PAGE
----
When the game is complete go through all of the questions and discuss what problems the students had. They will see they had similar problems and this will help you know what areas they are weak in i.e. past simple to present perfect, phrasal verbs, verb + infinitive or gerund, conditionals, inversions, collocations etc.

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Fun Activities for Cambridge (1)

Posted on July 25, 2010. Filed under: ABCI 2010, Activities, CAE, CPE, FCE, Training |

Opening Warmer – Word Transformation for Use of English

This is an excellent introduction on the first day to the word transformation exercise.

Materials – Pieces if small squared paper

Note this activity uses the students knowledge and helps you see who may have been placed incorrectly. It also can be done with sufixes, which I do after this game, but here I will explain with prefixes.


A. Preparation

Before class write different a suffix on each piece of paper. Different Cambridge exams will demand different prefixes with CPE being the most advanced (of course) but for FCE you could use:









TIP: Look at the word transformation section of the Cambridge exam practice papers to get an idea of the prefixes you´ll need

Now number each preffix beforehand unless you may get in a mess

B. The Classroom

  1. Now split your class into 3 or 3 students depending on the size you have ( you could do it in pairs but a minimum of 3 is much better.
  2. Now assign one student to write.
  3. Now present the task
  4. Write the word manage on the board
  5. Ask students if they know the suffix (they may say manag(er) or maneg(ment)
  6. Now ask them what the prefix is and hopefully they´ll say ‘miss-‘
  7. Now make sure the Ss realise these are siffixes and prefixes and in the Use of English they will have to transform words using these. Tell them they are going to work with prefixes. The prefixes MUST modify a root word (such as manage)
  8. Now hand the first prefixes (they must be different) to each group. Now tell Ss you are going to give them 1 minute to write down any words.In groups Ss must tell the person writing as many words as possible. Why is it important that the groups have different prefixes? because they could overhear words from other groups and copy so again… make sure the prefixes are different.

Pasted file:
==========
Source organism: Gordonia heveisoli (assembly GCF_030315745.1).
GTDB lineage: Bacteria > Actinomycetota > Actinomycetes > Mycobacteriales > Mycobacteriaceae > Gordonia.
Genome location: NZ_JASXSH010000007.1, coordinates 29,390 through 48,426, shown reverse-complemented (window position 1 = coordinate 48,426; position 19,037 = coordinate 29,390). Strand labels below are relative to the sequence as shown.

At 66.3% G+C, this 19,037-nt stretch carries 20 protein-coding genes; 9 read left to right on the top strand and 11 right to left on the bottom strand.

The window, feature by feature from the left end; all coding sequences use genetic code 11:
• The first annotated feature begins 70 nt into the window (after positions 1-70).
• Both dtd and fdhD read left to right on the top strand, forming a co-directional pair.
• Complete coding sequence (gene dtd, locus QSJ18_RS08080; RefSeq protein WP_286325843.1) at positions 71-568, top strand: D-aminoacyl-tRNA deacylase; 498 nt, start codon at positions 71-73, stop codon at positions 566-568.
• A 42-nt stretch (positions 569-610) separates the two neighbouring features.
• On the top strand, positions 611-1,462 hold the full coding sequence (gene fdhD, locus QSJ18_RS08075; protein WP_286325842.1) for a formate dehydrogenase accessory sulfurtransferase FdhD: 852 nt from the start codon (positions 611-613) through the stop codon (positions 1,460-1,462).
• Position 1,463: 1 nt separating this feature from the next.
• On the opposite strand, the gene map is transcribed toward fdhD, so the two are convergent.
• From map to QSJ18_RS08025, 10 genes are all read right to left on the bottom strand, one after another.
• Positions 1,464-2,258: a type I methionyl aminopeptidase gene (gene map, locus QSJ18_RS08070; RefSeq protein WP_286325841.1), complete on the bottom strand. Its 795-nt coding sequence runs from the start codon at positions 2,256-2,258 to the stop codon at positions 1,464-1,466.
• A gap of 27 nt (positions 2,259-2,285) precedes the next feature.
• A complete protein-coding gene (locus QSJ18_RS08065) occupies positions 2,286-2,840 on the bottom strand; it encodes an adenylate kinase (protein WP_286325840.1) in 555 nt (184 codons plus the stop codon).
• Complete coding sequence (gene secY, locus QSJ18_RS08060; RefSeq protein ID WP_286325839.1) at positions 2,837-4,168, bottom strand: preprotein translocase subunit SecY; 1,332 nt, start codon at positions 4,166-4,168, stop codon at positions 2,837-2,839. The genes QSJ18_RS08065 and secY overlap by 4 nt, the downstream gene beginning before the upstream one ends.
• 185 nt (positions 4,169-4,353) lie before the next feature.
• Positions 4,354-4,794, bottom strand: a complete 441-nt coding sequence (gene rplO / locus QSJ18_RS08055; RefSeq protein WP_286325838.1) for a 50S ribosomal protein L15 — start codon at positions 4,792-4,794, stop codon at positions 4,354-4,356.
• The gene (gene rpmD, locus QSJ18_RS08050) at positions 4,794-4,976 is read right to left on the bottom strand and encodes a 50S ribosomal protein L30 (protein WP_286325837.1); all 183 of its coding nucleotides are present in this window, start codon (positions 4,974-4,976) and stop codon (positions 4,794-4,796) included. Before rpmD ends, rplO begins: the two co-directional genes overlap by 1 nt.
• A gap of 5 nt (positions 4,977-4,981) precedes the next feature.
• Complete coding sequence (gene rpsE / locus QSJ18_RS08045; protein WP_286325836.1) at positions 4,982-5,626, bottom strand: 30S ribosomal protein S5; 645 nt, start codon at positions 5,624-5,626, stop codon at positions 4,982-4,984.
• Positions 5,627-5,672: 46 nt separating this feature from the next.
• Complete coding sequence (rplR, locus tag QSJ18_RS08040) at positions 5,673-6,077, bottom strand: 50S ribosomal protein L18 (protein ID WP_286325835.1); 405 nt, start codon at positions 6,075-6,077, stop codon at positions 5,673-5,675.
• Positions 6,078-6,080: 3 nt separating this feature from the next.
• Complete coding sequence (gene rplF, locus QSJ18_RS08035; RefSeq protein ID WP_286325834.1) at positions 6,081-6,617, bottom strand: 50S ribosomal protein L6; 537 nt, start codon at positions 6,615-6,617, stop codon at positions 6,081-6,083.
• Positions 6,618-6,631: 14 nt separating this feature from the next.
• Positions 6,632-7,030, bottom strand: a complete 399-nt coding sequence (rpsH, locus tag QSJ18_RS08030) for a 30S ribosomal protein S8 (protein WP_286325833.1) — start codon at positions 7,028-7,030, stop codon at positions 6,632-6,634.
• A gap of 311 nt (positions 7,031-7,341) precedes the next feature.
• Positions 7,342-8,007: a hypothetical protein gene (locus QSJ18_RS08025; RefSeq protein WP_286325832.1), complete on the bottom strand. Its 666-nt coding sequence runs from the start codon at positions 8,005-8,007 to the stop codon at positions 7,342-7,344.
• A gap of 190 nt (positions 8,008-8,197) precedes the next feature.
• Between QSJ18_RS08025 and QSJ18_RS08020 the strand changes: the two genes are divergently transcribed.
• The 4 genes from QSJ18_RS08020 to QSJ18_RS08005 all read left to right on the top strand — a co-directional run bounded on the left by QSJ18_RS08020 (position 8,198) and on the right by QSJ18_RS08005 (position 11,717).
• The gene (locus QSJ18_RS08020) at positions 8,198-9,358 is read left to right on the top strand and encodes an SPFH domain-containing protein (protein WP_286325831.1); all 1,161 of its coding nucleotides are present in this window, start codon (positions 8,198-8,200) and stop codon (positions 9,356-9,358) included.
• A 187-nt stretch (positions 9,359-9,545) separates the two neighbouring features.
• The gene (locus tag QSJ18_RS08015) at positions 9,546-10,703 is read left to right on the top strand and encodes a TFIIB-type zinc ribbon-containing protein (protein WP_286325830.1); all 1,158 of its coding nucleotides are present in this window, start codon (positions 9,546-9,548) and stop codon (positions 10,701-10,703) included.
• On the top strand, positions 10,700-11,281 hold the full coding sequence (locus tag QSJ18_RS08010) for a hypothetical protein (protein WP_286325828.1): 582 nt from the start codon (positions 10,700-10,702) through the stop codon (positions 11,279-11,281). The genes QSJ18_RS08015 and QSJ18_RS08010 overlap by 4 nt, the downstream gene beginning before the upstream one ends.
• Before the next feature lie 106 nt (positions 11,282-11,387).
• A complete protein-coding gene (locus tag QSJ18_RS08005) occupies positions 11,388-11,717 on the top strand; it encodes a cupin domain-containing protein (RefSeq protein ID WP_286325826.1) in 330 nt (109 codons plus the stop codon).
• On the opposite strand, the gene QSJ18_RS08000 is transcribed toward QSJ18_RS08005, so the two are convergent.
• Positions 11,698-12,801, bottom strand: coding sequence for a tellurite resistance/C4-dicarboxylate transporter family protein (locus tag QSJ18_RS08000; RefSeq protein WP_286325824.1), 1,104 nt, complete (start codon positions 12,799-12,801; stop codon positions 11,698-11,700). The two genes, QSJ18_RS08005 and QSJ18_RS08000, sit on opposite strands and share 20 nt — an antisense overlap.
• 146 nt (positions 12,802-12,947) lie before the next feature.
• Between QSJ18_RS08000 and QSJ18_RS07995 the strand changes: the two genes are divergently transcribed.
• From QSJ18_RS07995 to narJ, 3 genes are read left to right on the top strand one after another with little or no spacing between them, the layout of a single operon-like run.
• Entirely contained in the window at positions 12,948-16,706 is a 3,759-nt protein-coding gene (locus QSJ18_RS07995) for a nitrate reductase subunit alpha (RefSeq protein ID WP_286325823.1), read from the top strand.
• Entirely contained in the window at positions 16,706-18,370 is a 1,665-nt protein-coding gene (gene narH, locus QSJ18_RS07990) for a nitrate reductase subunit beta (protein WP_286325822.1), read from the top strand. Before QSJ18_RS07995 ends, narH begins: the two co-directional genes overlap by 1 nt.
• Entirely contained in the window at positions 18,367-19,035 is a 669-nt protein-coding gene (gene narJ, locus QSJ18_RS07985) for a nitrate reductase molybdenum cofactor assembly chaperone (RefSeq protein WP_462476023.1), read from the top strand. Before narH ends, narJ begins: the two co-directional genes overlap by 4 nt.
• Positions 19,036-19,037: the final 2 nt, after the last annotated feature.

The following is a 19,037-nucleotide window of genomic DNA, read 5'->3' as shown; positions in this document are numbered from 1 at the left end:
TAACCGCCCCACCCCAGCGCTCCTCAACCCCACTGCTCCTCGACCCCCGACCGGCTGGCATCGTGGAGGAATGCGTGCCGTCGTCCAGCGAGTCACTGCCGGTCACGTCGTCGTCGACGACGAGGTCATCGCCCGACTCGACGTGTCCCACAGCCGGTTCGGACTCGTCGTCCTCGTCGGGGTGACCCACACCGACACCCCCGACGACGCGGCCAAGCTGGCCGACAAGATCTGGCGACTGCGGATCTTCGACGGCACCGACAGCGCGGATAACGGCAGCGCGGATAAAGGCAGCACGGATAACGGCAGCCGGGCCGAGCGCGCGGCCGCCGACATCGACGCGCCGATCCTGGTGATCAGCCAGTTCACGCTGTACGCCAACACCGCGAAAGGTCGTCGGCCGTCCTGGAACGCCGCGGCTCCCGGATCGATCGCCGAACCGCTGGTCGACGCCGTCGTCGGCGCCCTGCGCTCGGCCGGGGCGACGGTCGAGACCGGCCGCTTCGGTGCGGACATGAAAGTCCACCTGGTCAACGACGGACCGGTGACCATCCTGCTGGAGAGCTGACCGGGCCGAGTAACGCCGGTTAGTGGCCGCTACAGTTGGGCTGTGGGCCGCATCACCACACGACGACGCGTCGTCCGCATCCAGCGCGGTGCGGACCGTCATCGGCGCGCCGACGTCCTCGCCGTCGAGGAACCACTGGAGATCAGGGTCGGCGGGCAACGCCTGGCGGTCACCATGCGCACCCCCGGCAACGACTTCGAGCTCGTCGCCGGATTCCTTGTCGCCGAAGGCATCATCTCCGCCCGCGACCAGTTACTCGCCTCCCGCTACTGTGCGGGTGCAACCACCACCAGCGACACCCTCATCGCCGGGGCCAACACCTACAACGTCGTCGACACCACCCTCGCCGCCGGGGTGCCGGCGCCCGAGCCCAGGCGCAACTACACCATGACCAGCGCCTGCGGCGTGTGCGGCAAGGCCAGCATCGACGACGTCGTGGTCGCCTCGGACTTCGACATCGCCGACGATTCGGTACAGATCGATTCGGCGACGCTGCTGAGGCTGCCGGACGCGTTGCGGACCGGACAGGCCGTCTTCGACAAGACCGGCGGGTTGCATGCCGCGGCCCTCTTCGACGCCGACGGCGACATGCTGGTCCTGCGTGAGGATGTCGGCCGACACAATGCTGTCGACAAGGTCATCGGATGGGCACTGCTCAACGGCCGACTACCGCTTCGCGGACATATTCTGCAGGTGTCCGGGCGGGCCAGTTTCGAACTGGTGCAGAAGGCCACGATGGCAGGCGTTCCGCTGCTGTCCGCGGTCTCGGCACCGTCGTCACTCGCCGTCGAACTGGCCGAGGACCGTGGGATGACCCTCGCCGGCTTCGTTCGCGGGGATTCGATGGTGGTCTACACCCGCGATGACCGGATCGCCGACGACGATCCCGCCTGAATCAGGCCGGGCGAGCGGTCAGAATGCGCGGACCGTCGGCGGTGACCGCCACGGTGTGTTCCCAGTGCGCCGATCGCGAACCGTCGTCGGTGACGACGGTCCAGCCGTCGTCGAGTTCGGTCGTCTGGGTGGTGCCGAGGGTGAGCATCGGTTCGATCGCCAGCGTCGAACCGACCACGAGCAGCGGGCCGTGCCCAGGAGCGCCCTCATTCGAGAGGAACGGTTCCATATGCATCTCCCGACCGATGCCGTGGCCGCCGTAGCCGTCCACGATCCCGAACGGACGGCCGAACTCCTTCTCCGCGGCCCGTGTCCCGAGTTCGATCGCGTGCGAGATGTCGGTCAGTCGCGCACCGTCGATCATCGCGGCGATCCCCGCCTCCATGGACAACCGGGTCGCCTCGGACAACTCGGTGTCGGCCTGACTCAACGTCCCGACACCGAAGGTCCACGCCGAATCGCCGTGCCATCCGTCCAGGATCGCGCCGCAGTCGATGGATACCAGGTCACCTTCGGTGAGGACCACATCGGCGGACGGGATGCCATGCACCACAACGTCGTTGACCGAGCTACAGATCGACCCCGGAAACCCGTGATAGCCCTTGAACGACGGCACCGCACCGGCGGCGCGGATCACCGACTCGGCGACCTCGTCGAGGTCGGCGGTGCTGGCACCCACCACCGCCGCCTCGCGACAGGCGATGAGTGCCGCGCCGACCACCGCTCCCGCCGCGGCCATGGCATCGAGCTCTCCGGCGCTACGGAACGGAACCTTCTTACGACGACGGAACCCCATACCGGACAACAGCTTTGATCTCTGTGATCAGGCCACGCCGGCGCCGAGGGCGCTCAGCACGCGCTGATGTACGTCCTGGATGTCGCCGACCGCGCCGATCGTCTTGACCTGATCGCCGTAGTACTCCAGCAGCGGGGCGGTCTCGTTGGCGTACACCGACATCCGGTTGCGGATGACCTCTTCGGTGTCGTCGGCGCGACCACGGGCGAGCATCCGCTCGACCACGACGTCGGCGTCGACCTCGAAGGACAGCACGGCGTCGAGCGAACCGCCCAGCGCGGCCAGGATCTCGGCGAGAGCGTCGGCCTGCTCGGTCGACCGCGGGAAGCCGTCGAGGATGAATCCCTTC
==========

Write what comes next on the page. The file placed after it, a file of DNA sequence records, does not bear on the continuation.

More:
9. Now after one minute…. go to the first group and give them a new prefix. Then take their prefix and give it to the next group and then do the same with this group i.e. remove their prefix and give it to the next group. So you are introducing one new prefix and giving the other groups a new prefix but one the previous group has already done.
  10. Keep doing this by introducing a new prefix after one minute. Timing MUST be strict as it is more fun under pressure. You´ll notice why numbering the papers is imprtant here.
  11. At the end give the learners 2 extra minutes to go through their list of words.
  12. After 2 minutes swap the lists of each group. Then another group can check their work

C. Checking

  1. Now the teacher selects a prefix, for example ‘im-‘
  2. Now ask the groups to check their ‘new’ list and say how many ‘im-‘ worsds the other group have.
  3. Here you can clarify language doubts but the group with the highest list wins. be carfeul here in managing this. You may have 4 groups and you don´t have time to here all of the words from each of the groups so just listen to the longest list and if this is still the most compared to the other groups. They win.
  4. Allocate a point (on the board) for each time a groups gets the most words correct with each prefix.
  5. The group who gets the most point wins.
  6. Be ready with a prize.

I give ‘the super shaun smile’ but this is another story

Now they learners can do an exercise from the test or book

Have fun and comment if anything is not clear